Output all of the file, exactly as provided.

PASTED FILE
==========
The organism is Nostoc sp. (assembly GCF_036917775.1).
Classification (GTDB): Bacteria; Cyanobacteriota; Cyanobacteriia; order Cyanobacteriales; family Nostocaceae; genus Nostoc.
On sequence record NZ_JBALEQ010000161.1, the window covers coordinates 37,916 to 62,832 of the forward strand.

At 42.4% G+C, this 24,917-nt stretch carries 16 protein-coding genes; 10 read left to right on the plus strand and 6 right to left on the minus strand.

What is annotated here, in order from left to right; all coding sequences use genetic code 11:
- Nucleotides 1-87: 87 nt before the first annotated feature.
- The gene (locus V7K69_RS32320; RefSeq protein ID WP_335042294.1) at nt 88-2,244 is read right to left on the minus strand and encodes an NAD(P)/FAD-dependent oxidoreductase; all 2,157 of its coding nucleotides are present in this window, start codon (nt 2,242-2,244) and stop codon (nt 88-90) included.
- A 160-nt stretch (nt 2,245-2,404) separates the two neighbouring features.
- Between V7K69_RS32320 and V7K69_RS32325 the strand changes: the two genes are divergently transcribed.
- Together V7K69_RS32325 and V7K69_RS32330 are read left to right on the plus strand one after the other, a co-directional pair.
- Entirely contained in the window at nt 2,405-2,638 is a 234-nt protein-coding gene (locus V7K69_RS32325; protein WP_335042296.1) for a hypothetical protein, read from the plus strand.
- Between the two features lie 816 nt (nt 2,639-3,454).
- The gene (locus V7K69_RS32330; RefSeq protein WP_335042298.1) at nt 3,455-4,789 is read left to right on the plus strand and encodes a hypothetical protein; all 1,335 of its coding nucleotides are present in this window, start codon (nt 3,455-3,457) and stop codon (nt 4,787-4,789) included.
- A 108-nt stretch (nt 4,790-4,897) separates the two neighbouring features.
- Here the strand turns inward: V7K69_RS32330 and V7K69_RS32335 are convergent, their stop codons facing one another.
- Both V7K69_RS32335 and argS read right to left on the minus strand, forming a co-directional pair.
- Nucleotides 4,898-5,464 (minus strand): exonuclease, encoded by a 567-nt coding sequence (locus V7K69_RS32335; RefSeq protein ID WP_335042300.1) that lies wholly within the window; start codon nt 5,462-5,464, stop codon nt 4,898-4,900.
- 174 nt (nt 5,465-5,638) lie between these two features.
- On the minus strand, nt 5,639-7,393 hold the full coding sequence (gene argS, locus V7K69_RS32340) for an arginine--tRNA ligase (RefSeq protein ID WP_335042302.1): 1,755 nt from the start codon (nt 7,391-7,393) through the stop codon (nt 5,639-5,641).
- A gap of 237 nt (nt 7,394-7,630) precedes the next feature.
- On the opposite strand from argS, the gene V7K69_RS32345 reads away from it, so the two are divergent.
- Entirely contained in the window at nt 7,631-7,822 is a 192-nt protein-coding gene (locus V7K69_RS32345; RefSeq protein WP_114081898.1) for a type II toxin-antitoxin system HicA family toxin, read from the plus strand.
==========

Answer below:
The organism is Nostoc sp. (assembly GCF_036917775.1).
Classification (GTDB): Bacteria; Cyanobacteriota; Cyanobacteriia; order Cyanobacteriales; family Nostocaceae; genus Nostoc.
On sequence record NZ_JBALEQ010000161.1, the window covers coordinates 37,916 to 62,832 of the forward strand.

At 42.4% G+C, this 24,917-nt stretch carries 16 protein-coding genes; 10 read left to right on the plus strand and 6 right to left on the minus strand.

What is annotated here, in order from left to right; all coding sequences use genetic code 11:
- Nucleotides 1-87: 87 nt before the first annotated feature.
- The gene (locus V7K69_RS32320; RefSeq protein ID WP_335042294.1) at nt 88-2,244 is read right to left on the minus strand and encodes an NAD(P)/FAD-dependent oxidoreductase; all 2,157 of its coding nucleotides are present in this window, start codon (nt 2,242-2,244) and stop codon (nt 88-90) included.
- A 160-nt stretch (nt 2,245-2,404) separates the two neighbouring features.
- Between V7K69_RS32320 and V7K69_RS32325 the strand changes: the two genes are divergently transcribed.
- Together V7K69_RS32325 and V7K69_RS32330 are read left to right on the plus strand one after the other, a co-directional pair.
- Entirely contained in the window at nt 2,405-2,638 is a 234-nt protein-coding gene (locus V7K69_RS32325; protein WP_335042296.1) for a hypothetical protein, read from the plus strand.
- Between the two features lie 816 nt (nt 2,639-3,454).
- The gene (locus V7K69_RS32330; RefSeq protein WP_335042298.1) at nt 3,455-4,789 is read left to right on the plus strand and encodes a hypothetical protein; all 1,335 of its coding nucleotides are present in this window, start codon (nt 3,455-3,457) and stop codon (nt 4,787-4,789) included.
- A 108-nt stretch (nt 4,790-4,897) separates the two neighbouring features.
- Here the strand turns inward: V7K69_RS32330 and V7K69_RS32335 are convergent, their stop codons facing one another.
- Both V7K69_RS32335 and argS read right to left on the minus strand, forming a co-directional pair.
- Nucleotides 4,898-5,464 (minus strand): exonuclease, encoded by a 567-nt coding sequence (locus V7K69_RS32335; RefSeq protein ID WP_335042300.1) that lies wholly within the window; start codon nt 5,462-5,464, stop codon nt 4,898-4,900.
- 174 nt (nt 5,465-5,638) lie between these two features.
- On the minus strand, nt 5,639-7,393 hold the full coding sequence (gene argS, locus V7K69_RS32340) for an arginine--tRNA ligase (RefSeq protein ID WP_335042302.1): 1,755 nt from the start codon (nt 7,391-7,393) through the stop codon (nt 5,639-5,641).
- A gap of 237 nt (nt 7,394-7,630) precedes the next feature.
- On the opposite strand from argS, the gene V7K69_RS32345 reads away from it, so the two are divergent.
- Entirely contained in the window at nt 7,631-7,822 is a 192-nt protein-coding gene (locus V7K69_RS32345; RefSeq protein WP_114081898.1) for a type II toxin-antitoxin system HicA family toxin, read from the plus strand.